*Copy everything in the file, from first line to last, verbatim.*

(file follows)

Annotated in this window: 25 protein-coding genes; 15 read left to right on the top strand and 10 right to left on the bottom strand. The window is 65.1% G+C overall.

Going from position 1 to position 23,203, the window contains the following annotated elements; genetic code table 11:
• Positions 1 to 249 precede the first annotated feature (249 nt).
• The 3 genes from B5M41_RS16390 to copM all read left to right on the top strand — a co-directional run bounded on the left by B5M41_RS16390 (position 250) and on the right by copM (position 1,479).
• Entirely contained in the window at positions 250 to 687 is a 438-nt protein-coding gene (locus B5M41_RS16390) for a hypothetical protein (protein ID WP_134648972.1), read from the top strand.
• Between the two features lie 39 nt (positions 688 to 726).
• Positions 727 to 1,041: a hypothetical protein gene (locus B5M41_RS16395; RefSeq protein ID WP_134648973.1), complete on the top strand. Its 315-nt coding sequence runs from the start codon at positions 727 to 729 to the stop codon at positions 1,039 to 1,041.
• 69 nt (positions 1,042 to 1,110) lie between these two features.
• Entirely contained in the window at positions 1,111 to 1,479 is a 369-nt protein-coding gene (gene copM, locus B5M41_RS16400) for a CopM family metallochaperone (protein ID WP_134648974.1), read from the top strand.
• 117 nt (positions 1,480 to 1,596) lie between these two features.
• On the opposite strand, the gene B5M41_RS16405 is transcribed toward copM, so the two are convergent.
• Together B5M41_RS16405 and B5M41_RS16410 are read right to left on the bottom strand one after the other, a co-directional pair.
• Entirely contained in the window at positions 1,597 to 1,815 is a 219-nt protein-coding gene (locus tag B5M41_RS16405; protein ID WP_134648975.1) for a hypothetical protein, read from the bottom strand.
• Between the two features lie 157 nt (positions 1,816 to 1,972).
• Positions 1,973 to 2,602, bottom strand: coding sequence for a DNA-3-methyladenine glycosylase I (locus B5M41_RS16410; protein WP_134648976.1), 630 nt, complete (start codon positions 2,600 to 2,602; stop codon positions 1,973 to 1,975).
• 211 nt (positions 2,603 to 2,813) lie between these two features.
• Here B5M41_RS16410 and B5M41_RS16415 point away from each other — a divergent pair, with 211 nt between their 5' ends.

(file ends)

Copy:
Annotated in this window: 25 protein-coding genes; 15 read left to right on the top strand and 10 right to left on the bottom strand. The window is 65.1% G+C overall.

Going from position 1 to position 23,203, the window contains the following annotated elements; genetic code table 11:
• Positions 1 to 249 precede the first annotated feature (249 nt).
• The 3 genes from B5M41_RS16390 to copM all read left to right on the top strand — a co-directional run bounded on the left by B5M41_RS16390 (position 250) and on the right by copM (position 1,479).
• Entirely contained in the window at positions 250 to 687 is a 438-nt protein-coding gene (locus B5M41_RS16390) for a hypothetical protein (protein ID WP_134648972.1), read from the top strand.
• Between the two features lie 39 nt (positions 688 to 726).
• Positions 727 to 1,041: a hypothetical protein gene (locus B5M41_RS16395; RefSeq protein ID WP_134648973.1), complete on the top strand. Its 315-nt coding sequence runs from the start codon at positions 727 to 729 to the stop codon at positions 1,039 to 1,041.
• 69 nt (positions 1,042 to 1,110) lie between these two features.
• Entirely contained in the window at positions 1,111 to 1,479 is a 369-nt protein-coding gene (gene copM, locus B5M41_RS16400) for a CopM family metallochaperone (protein ID WP_134648974.1), read from the top strand.
• 117 nt (positions 1,480 to 1,596) lie between these two features.
• On the opposite strand, the gene B5M41_RS16405 is transcribed toward copM, so the two are convergent.
• Together B5M41_RS16405 and B5M41_RS16410 are read right to left on the bottom strand one after the other, a co-directional pair.
• Entirely contained in the window at positions 1,597 to 1,815 is a 219-nt protein-coding gene (locus tag B5M41_RS16405; protein ID WP_134648975.1) for a hypothetical protein, read from the bottom strand.
• Between the two features lie 157 nt (positions 1,816 to 1,972).
• Positions 1,973 to 2,602, bottom strand: coding sequence for a DNA-3-methyladenine glycosylase I (locus B5M41_RS16410; protein WP_134648976.1), 630 nt, complete (start codon positions 2,600 to 2,602; stop codon positions 1,973 to 1,975).
• 211 nt (positions 2,603 to 2,813) lie between these two features.
• Here B5M41_RS16410 and B5M41_RS16415 point away from each other — a divergent pair, with 211 nt between their 5' ends.